Solar telescope GREGOR: GREGOR

Collaborative Research Environment (CRE): gregor.aip.de

 

Scientific contact at AIP

Apl. Prof. Dr. Carsten Denker, +49 331-7499 297, cdenker@aip.de

 

Media contact

Dr. Janine Fohlmeister, +49 331-7499 802, presse@aip.de

 

The key areas of research at the Leibniz Institute for Astrophysics Potsdam (AIP) are cosmic magnetic fields and extragalactic astrophysics. A considerable part of the institute's efforts aim at the development of research technology in the fields of spectroscopy, robotic telescopes, and e-science. The AIP is the successor of the Berlin Observatory founded in 1700 and of the Astrophysical Observatory of Potsdam founded in 1874. The latter was the world's first observatory to emphasize explicitly the research area of astrophysics. The AIP has been a member of the Leibniz Association since 1992.

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May 17 | Starry Night

Artistic representation of high speed jets from supermassive black holes. Credit: ESA/Hubble, L. Calçada (ESO)

May 17 | Starry Night

The Leibniz Institute for Astrophysics Potsdam (AIP) invites to the next Starry Night in Babelsberg on Thursday, May 17, 2018, starting at 7:15 pm with a public lecture of Sabine Thater on "Superma...

Milky Way, Andromeda galaxy, magellanic clouds: If you ask about galaxies, most people think of galaxies similar to our Milky Way with beautiful spiral arms. In fact, galaxies have a variety of appearances and properties: There are elliptical galaxies, spiral galaxies, massive galaxies, dwarf galaxies - just to name a few.

But they have one thing in common: most galaxies harbor a so-called "supermassive black hole" in their center. Black holes are among the most mysterious entities in our universe. It is not surprising that they often play a major role in science fiction novels: objects that are so massive that even light can no longer escape their attraction. Until very recently, the world doubted its very existence. Meanwhile, however, black holes and their big brothers, the "supermassive" black holes, are firmly integrated into research.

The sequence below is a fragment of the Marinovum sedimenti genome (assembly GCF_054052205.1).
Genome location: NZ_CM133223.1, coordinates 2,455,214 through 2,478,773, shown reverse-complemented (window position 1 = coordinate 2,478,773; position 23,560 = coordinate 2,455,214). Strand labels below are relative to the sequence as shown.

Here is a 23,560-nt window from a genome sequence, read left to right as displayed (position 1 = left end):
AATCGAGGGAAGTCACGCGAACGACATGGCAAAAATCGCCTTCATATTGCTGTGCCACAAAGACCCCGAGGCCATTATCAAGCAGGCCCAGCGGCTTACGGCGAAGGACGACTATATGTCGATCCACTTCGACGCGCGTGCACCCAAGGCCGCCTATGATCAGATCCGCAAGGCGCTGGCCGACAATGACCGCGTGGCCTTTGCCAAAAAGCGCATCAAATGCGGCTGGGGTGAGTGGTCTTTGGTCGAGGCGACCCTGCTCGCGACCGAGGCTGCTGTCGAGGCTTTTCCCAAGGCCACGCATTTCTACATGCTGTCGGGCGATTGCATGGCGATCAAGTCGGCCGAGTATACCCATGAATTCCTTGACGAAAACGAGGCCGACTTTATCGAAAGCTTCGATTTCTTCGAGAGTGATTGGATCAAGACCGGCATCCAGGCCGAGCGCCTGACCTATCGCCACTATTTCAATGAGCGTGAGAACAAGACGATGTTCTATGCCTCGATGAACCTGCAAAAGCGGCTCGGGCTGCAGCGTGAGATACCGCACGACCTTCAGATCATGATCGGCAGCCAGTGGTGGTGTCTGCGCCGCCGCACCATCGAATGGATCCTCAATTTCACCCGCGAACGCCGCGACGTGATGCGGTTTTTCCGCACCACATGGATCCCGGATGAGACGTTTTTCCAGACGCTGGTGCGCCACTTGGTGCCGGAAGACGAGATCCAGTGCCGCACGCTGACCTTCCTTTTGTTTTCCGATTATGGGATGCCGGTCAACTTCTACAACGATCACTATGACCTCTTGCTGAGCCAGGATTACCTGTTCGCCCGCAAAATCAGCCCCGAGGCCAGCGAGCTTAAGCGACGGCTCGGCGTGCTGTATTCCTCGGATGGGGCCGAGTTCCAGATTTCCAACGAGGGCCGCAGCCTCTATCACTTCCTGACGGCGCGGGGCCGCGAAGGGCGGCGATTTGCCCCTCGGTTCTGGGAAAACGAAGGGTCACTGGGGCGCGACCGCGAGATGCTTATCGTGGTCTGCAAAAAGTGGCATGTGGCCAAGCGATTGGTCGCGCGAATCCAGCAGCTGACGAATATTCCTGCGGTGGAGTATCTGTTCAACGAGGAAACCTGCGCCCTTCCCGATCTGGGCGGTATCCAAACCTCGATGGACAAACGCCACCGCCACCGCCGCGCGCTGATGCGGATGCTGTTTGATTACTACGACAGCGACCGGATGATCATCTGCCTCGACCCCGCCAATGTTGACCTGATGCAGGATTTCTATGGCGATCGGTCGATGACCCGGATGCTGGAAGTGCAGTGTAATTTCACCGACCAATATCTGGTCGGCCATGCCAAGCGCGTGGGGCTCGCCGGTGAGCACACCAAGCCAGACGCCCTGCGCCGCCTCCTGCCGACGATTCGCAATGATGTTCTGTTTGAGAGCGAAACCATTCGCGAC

In this talk, we'll take you on a journey to the nearest galaxies and learn how to find a ‚dark‘ supermassive black hole, how it interacts with its parent galaxy, and what we can learn from exploring supermassive black holes.

 

After the talk, we offer a tour over the AIP campus and – if the sight is clear – an observation with one of our historical reflecting telescopes.

We look forward to your visit!

Free entry, no previous registration necessary.

Location: AIP, An der Sternwarte 16, 14482 Potsdam

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Off to space: Potsdam Science Day on May 5th

Under the motto "Research. Discover. Participate." the Potsdam Science Day will take place for the sixth time on Saturday, May 5. More than 40 universities and research institutions in the region p...

From 1 to 8 pm, the participating institutions will give exciting insights into their daily work, show spectacular experiments and present innovative projects that will change the world of tomorrow. The AIP is also represented with two program items: At the information booth (Haus 28, Nordfoyer), visitors of all ages can, among other things, make star maps, travel virtually to space or to observatories around the world and discover the prototype of the STIX X-ray telescope.